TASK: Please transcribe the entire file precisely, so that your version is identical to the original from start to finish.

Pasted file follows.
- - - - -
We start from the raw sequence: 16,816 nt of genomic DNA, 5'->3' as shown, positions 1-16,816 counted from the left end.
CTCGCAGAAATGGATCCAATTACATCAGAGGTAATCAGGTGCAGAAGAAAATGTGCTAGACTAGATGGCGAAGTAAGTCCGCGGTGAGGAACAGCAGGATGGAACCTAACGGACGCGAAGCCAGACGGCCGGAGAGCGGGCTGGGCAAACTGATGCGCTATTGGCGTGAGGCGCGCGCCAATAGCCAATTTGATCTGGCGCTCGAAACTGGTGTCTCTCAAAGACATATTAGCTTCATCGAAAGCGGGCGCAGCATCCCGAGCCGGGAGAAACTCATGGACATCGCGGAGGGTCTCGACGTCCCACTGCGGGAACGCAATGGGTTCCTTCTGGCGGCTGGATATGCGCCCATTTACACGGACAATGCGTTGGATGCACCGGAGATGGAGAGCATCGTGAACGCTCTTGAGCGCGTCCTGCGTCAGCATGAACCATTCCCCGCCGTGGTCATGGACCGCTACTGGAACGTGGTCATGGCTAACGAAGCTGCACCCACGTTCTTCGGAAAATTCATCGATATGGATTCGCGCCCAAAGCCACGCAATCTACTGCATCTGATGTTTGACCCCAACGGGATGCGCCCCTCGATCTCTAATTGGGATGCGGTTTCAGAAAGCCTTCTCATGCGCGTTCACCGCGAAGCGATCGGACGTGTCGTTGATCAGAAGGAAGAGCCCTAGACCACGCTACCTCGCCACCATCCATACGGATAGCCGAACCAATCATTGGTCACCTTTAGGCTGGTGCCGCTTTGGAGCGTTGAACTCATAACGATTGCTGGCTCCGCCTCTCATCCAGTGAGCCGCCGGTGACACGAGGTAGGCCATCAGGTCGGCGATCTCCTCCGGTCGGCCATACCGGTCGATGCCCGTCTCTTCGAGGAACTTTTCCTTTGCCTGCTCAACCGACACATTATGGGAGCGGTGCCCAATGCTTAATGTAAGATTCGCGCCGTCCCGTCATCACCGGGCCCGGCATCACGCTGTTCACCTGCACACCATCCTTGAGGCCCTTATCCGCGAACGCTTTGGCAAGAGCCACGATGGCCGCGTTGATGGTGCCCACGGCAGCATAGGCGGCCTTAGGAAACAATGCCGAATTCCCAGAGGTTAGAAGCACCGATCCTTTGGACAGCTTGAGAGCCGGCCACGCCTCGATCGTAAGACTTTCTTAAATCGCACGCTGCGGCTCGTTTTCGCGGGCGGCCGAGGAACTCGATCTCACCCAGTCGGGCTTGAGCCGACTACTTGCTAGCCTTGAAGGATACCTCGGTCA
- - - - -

We start from the raw sequence: 16,816 nt of genomic DNA, 5'->3' as shown, positions 1-16,816 counted from the left end.
CTCGCAGAAATGGATCCAATTACATCAGAGGTAATCAGGTGCAGAAGAAAATGTGCTAGACTAGATGGCGAAGTAAGTCCGCGGTGAGGAACAGCAGGATGGAACCTAACGGACGCGAAGCCAGACGGCCGGAGAGCGGGCTGGGCAAACTGATGCGCTATTGGCGTGAGGCGCGCGCCAATAGCCAATTTGATCTGGCGCTCGAAACTGGTGTCTCTCAAAGACATATTAGCTTCATCGAAAGCGGGCGCAGCATCCCGAGCCGGGAGAAACTCATGGACATCGCGGAGGGTCTCGACGTCCCACTGCGGGAACGCAATGGGTTCCTTCTGGCGGCTGGATATGCGCCCATTTACACGGACAATGCGTTGGATGCACCGGAGATGGAGAGCATCGTGAACGCTCTTGAGCGCGTCCTGCGTCAGCATGAACCATTCCCCGCCGTGGTCATGGACCGCTACTGGAACGTGGTCATGGCTAACGAAGCTGCACCCACGTTCTTCGGAAAATTCATCGATATGGATTCGCGCCCAAAGCCACGCAATCTACTGCATCTGATGTTTGACCCCAACGGGATGCGCCCCTCGATCTCTAATTGGGATGCGGTTTCAGAAAGCCTTCTCATGCGCGTTCACCGCGAAGCGATCGGACGTGTCGTTGATCAGAAGGAAGAGCCCTAGACCACGCTACCTCGCCACCATCCATACGGATAGCCGAACCAATCATTGGTCACCTTTAGGCTGGTGCCGCTTTGGAGCGTTGAACTCATAACGATTGCTGGCTCCGCCTCTCATCCAGTGAGCCGCCGGTGACACGAGGTAGGCCATCAGGTCGGCGATCTCCTCCGGTCGGCCATACCGGTCGATGCCCGTCTCTTCGAGGAACTTTTCCTTTGCCTGCTCAACCGACACATTATGGGAGCGGTGCCCAATGCTTAATGTAAGATTCGCGCCGTCCCGTCATCACCGGGCCCGGCATCACGCTGTTCACCTGCACACCATCCTTGAGGCCCTTATCCGCGAACGCTTTGGCAAGAGCCACGATGGCCGCGTTGATGGTGCCCACGGCAGCATAGGCGGCCTTAGGAAACAATGCCGAATTCCCAGAGGTTAGAAGCACCGATCCTTTGGACAGCTTGAGAGCCGGCCACGCCTCGATCGTAAGACTTTCTTAAATCGCACGCTGCGGCTCGTTTTCGCGGGCGGCCGAGGAACTCGATCTCACCCAGTCGGGCTTGAGCCGACTACTTGCTAGCCTTGAAGGATACCTCGGTCA